The air of tension that surrounds the Championship’s promotion race is a familiar one and as Leeds United fans watched their side win 3-1 at Blackburn Rovers on Saturday afternoon, checks on Griffin Park were regular as Marcelo Bielsa’s side aim to shake off Brentford’s threat as the Premier League looms.
Leeds are in the driving seat in the race for the top-two, but Thomas Frank is getting a fine tune out of Brentford and since the season restarted last month, they haven’t dropped a point or conceded a goal. It’s not quite been that flawless at Leeds, but Bielsa’s side are doing enough.
As Brentford added to Wigan’s woe in West London, Leeds brushed Blackburn aside thanks to goals from Patrick Bamford, Kalvin Phillips and Mateusz Klich. A tough away day on paper at Ewood Park, but a challenge met by Bielsa’s players at full speed, with Leeds on top from the start.
Key to that fast start was Mateusz Klich. The Polish international is so consistent, but even he admits that his standards have slipped since the restart and a tough evening against Luton Town on Tuesday was as bad as we’ve seen from the 30-year-old under Bielsa. However, that was all forgotten on Saturday as an all-action display – as our graphic shows – in Lancashire reminded just how key the midfielder is:
It was classic Klich from the first whistle and we only had to wait seven minutes before his first key contribution at Ewood Park. From a Blackburn throw, Lewis Travis took a fraction too long on the ball, inviting Klich to press him and overturn possession. From there, the midfielder knew what to do, sliding Bamford into a shooting position and watching on as his teammate dispatched his 15th goal of the season.
That set the tone for Leeds and Klich, with his performance built on the back of that press. There was another shot assist provided for Tyler Roberts later in the first-half as Leeds preyed on Blackburn’s failure to keep the ball in their own half, whilst the Polish international also retained possession nicely and, as usual, caused problems with his willing running.
Recovering the ball as high up the field as possible is Klich’s job and that helped tee up Bamford, but the second-half saw his interception tally expand as Leeds squeezed the life out of Blackburn’s attacking patterns.
And, Klich was rewarded for a return to his best with a goal of his own on 53 minutes. Phillips and Adam Armstrong had exchanged free-kicks either side of half-time, with the latter’s effort giving Blackburn a sniff in a game they could have been out of by the break. However, responding not long after at the other end was Klich, who punched a shot towards goal, catching Christian Walton off-guard and beating the Blackburn goalkeeper to restore a two-goal lead.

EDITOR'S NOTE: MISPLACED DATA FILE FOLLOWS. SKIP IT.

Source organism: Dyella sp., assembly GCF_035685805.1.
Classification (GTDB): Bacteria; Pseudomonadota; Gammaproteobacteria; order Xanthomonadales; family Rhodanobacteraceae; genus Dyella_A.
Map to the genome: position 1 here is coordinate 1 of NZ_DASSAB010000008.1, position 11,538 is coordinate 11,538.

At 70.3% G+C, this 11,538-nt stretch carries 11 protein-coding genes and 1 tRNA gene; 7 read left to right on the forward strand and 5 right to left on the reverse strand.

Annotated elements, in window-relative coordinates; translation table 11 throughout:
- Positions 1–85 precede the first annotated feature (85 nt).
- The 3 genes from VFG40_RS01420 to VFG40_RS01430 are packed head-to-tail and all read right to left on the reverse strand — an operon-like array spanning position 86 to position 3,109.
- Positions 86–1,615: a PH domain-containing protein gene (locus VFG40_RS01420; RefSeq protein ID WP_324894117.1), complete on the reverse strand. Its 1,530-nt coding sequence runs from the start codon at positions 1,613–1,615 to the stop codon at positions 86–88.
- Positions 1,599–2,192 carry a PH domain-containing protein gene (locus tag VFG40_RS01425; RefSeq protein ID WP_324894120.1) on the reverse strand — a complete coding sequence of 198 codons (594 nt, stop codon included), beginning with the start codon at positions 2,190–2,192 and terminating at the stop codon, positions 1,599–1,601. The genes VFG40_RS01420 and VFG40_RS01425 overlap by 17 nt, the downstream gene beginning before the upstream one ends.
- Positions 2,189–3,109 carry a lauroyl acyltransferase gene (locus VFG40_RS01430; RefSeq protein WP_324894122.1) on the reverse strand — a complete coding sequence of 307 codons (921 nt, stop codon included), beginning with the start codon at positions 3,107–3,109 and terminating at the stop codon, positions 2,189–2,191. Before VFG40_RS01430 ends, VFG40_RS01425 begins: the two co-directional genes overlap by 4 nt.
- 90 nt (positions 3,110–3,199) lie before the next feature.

This was Klich at his best and the reason why he’s continued to be a key cog in Bielsa’s side since the start of last season; he sets the tempo of a performance, wears down the opposition and plays his football in the right areas of the field. As the below heat map from Wyscout shows, Klich’s average position is often in the final third and in the type of pockets where he can cause real damage with goals, assists and key passes.
In many ways, Klich is Bielsa’s dream player: he’s strong with and without possession, he can run you into the ground, he knows when to hold the ball and he knows when to release it. The 30-year-old is approaching 100 consecutive starts now and, simply, you don’t achieve that sort of feat at this level without a crucial contribution and the faith of your head-coach.
We’ve been told in the past: ‘If you watch the game, you don’t see Klich. If you watch Klich, you see the whole game’, which couldn’t be more accurate when you break down Saturday’s efforts. When he’s off the boil, Leeds can struggle to assert themselves properly on a game, just like the meeting with Luton last week. However, when you’re getting a performance of this level out of Klich, you often find a Leeds victory on 90 minutes.
Frank can continue to get a tune out of his Brentford side in the coming five games and it might be enough to catch West Brom, but if Bielsa can get this tune out of Klich, Leeds look an unstoppable force and results elsewhere will not matter.
Klich is the heartbeat of the side and continuing to set the tone like this in the five remaining games will stop the tension, which so often gets the better of Leeds, becoming unbearable.